25. Leung MY (2003) Validation of food frequency questionnaire for calcium intake in Hong Kong Children. MSc (Epidemiology & Biostatistics) thesis, The Chinese University of Hong Kong

  26. Slemenda CW, Miller JZ, Hui SL, Reister TK, Johnston CC (1991) Role of physical activity in the development of skeletal mass in children. J Bone Miner Res 6:1227–1233

    CAS  PubMed  Google Scholar 

  27. Genant HK, Block JE, Steiger P, Glueer CC, Ettinger B, Harris ST (1989) Appropriate use of bone densitometry. Radiology 170:817–822

    CAS  PubMed  Google Scholar 

  28. Qin L, Au S, Choy W, Leung P, Neff M, Lee K, Lau M, Woo J, Chan K (2002) Regular Tai Chi Chuan exercise may retard bone loss in postmenopausal women: a case-control study. Arch Phys Med Rehabil 83:1355–1359

    PubMed  Google Scholar 

  29. Qin L, Au SK, Chan KM, Lau MC, Woo J, Dambacher M, Leung PC (2000) Peripheral volumetric bone mineral density in pre- and postmenopausal Chinese women in Hong Kong. Calcif Tissue Int 67:29–36

    CAS  PubMed  Google Scholar 

  30. Rüegsegger P (1996) Bone density measurement. Rheumatology 18:103–116

    Google Scholar 

  31. Chinese Nutrition Society (2000) Chinese dietary reference intakes. Chinese Light Industry Press, Beijing

  32. King HA, Moe JH, Bradford DS, Winter RB (1983) The selection of fusion levels in thoracic idiopathic scoliosis. J Bone Joint Surg [Am] 65:1302–1313

    Google Scholar 

  33. Velis KP, Healey JH (1989) Schneider R. Peak skeletal mass assessment in young adults with idiopathic scoliosis. Spine 14:706–711

    CAS  PubMed  Google Scholar 

  34. Cheng JC, Leung SS, Lee WT, Lau JT, Maffulli N, Cheung AY, Chan KM (1998) Determinants of axial and peripheral bone mass in Chinese adolescents. Arch Dis Child 78:524–530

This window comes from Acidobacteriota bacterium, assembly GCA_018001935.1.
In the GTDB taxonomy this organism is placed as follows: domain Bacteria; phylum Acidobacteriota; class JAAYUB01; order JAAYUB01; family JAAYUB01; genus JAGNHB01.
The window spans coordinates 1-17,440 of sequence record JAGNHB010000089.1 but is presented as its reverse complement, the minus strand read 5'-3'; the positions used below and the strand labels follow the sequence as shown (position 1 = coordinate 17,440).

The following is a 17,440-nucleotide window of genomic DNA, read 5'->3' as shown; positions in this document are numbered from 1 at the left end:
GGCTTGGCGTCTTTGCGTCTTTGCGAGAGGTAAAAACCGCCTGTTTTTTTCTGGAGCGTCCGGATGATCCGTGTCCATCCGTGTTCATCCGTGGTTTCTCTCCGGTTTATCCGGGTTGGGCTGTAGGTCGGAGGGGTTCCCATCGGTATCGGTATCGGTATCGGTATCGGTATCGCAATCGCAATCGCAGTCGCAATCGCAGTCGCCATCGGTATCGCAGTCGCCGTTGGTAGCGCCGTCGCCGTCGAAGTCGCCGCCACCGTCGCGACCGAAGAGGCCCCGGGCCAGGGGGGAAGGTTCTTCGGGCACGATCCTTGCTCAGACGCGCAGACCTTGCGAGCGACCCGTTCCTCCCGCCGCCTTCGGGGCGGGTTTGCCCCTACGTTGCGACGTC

Google Scholar 

  35. Cheung CSK, Lee WTK, Tse YK, Tang SP, Lee KM, Guo X, Qin L, Cheng JCK (2003) Abnormal peri-pubertal anthropometric measurements and growth pattern in adolescent idiopathic scoliosis—a study of 598 patients. Spine 28:2152–2157

    PubMed  Google Scholar 

  36. Cheung CSK, Lee WTK, Guo X, Tang SP, Lee SKM, Cheng JCY (2002) Abnormal bone turnover in adolescent girls with idiopathic scoliosis. J Bone Miner Res 17:S219

    Google Scholar 

  37. Vanderpool DW, James JI, Wynne-Davies R (1969) Scoliosis in the elderly. J Bone Joint Surg 51A:446–455

    Google Scholar 

  38. Healey JH, Lane JM Structural scoliosis in osteoporotic women (1985) Clin Orthop 195:216–223

    PubMed  Google Scholar 

Download references

Acknowledgements

We would like to express our gratitude to the patients and their parents, the Heads of school, students and parents from the participating schools; without their supports, our study would not have been successful. Thanks are also due to Mr. Jacky W.W. Chau, Miss Vivian Hung, Miss Christine Lee, Miss Catherine Li, Miss Sylvia Lam, Miss Elaine Au and Mr. Jason So for fieldwork assistance and data entry. Special thanks are also expressed to the Jockey Club Centre for Osteoporosis Care & Control, The Chinese University of Hong Kong for generous manpower support on this study. The study was supported by Research Grant Council (no. CUHK 4336/99M) & Health Service Research Grant (no. HSRF 921024), Hong Kong SAR.

Author information

Authors and Affiliations

Authors

Corresponding author

Correspondence to Jack C. Y. Cheng.

Rights and permissions

Reprints and permissions

About this article

Cite this article

Lee, W.T.K., Cheung, C.S.K., Tse, Y.K. et al. Generalized low bone mass of girls with adolescent idiopathic scoliosis is related to inadequate calcium intake and weight bearing physical activity in peripubertal period. Osteoporos Int 16, 1024–1035 (2005). https://doi.org/10.1007/s00198-004-1792-1

Download citation

  • Received:

  • Accepted:

  • Published:

  • Issue Date:

  • DOI: https://doi.org/10.1007/s00198-004-1792-1

Keywords

Navigation